NVAA 2000 Text

Chapter 5 Supplement Financial Assistance for

Victims of Crime

Section 2, Restitution

Statewide Multiagency Collaborations

to Improve the Restitution Process

For the ordering, management, and collection of restitution in the criminal justice system to be effective, interagency collaboration and cooperation are essential. Jurisdiction personnel in Colorado and Utah have put together multiagency task forces to review their restitution laws, policies, and procedures. Individuals from state agencies and private organizations, including the judiciary, the department of corrections, the attorney general's office, crime victim compensation boards, district attorneys, victim/witness assistance, law enforcement, victim advocacy organizations, community corrections boards and providers, and the state board of parole participated in these multiagency task force efforts to comprehensively review and revise state restitution legislation and policy.

Colorado is the first state to have completed the process from initial investigation to garnering support of the stakeholders and politicians to passage of a comprehensive restitution bill that reflects the intent of their efforts.


In 1998, a team of criminal justice professionals and victim advocates in Colorado conducted an in-depth analysis of state restitution laws and the manner in which they operate within every agency involved in the management of restitution. Once they had a clear idea of what changes could be made to correct ambiguities in the law, and how to address the incompatibility of databases, lack of infrastructure within agencies, poor funding, insufficient staff, and monitoring difficulties, the team prepared a formal report for the Colorado legislature (Siegel 6 October 1999).

Based on the report findings, the legislature passed House Bill 99-1254 directing the Legislative Council staff to conduct an official study of the assessment, collection, and distribution of criminal restitution. Again, a restitution working group was convened and representative stakeholders were invited to participate (Ibid).

The resulting official report provided restitution advocates with the means to pass House Bill 00-1169: A Bill for an Act Concerning Restitution in Criminal Cases, and Making an Appropriation in Connection therewith in April, 2000. In its declaration of support for victims' rights to restitution and the moral and legal obligation of offenders to pay, Bill 1169 provides a broad reaching framework in which criminal justice professionals can effectively manage restitution, including the following provisions relating to presentence investigation, orders of restitution from both adult and juvenile offenders, procedures for collection and for failure to pay, and restitution as a condition of parole:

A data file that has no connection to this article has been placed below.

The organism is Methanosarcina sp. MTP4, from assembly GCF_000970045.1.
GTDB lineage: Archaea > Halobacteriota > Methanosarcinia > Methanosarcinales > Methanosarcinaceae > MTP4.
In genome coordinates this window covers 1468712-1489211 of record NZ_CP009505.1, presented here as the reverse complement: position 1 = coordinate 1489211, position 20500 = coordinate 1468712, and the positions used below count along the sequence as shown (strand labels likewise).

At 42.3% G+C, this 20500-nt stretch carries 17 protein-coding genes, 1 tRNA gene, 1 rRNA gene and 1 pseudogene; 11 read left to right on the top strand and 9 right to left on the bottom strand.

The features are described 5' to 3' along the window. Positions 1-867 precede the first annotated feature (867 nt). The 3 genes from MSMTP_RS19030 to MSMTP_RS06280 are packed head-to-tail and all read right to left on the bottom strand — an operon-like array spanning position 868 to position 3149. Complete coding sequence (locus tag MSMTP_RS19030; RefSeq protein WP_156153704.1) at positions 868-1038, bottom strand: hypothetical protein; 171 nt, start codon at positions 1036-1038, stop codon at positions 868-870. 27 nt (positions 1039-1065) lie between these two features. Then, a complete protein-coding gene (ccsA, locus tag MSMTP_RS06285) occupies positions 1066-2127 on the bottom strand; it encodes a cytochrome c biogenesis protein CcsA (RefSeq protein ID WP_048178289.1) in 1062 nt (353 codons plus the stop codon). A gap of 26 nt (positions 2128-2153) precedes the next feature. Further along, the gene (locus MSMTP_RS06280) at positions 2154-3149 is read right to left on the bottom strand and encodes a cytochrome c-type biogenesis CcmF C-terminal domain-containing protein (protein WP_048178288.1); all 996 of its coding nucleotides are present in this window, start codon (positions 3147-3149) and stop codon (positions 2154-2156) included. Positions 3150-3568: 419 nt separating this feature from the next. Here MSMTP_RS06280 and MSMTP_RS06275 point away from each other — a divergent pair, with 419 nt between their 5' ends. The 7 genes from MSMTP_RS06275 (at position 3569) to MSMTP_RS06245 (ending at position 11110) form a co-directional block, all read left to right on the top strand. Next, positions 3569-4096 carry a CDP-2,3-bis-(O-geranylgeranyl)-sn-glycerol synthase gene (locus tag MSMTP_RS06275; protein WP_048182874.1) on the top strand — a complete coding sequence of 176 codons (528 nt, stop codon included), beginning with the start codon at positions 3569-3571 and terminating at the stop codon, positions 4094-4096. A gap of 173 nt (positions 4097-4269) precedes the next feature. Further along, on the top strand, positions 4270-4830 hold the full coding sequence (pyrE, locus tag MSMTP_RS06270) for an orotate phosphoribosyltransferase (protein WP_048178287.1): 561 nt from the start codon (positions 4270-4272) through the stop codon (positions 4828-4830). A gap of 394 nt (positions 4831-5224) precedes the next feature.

Presentence or probation investigation. Following a verdict of guilty or a plea of guilty or nolo contendere, the probation officer shall make an investigation and written report to the court before the imposition of sentence. A victim impact statement shall be made in every case.

Assessment of restitution. Requires every order of conviction for a felony, misdemeanor, or petty or traffic misdemeanor offense to include an order for restitution or a specific finding that there is no victim with a pecuniary loss. The bill establishes that restitution orders are:

Juvenile. The Bill removes the discretion of a court to not order restitution by a juvenile if to do so would cause serious hardship or injustice. The Bill also increases the amount for which a parent or legal guardian may be liable for restitution to $25,000.

Collections investigator. The Bill appropriates funds and establishes procedures for the collections investigator--a person employed by the judicial department whose primary responsibility is to administer, enforce, and collect on court orders or judgments entered with respect to fines, fees, and restitution.

Procedures for failures to pay. Whenever a defendant is five or more days late with a payment, the Bill authorizes:

Restitution as a condition of parole. The Bill authorizes intermediate sanctions for persons on parole who fail to pay restitution, including:

Direct Order Collections in Corrections

The Victim Services and Restitution Branch (VSRB) of the California Department of Corrections (CDC) collects restitution from inmates to be paid directly to victims of all crimes where restitution is warranted. Victims of property crime apply for restitution through this program. Protocols have been established within VSRB to identify and locate inmates, to contact the institution housing the inmate, and to activate collections. Collections on direct orders are calculated at 20 percent or the balance owed, whichever is less, from all wages from prison industry and trust account deposits. An additional administrative fee of two percent is added to the withdrawal. Direct orders of restitution to victims are disbursed within sixty days of receipt. All outstanding restitution fines and direct orders are paid in full before a parolee may transfer his/or her parole term out of state.

Promising Practices

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2000 NVAA Text
Chapter 5.2
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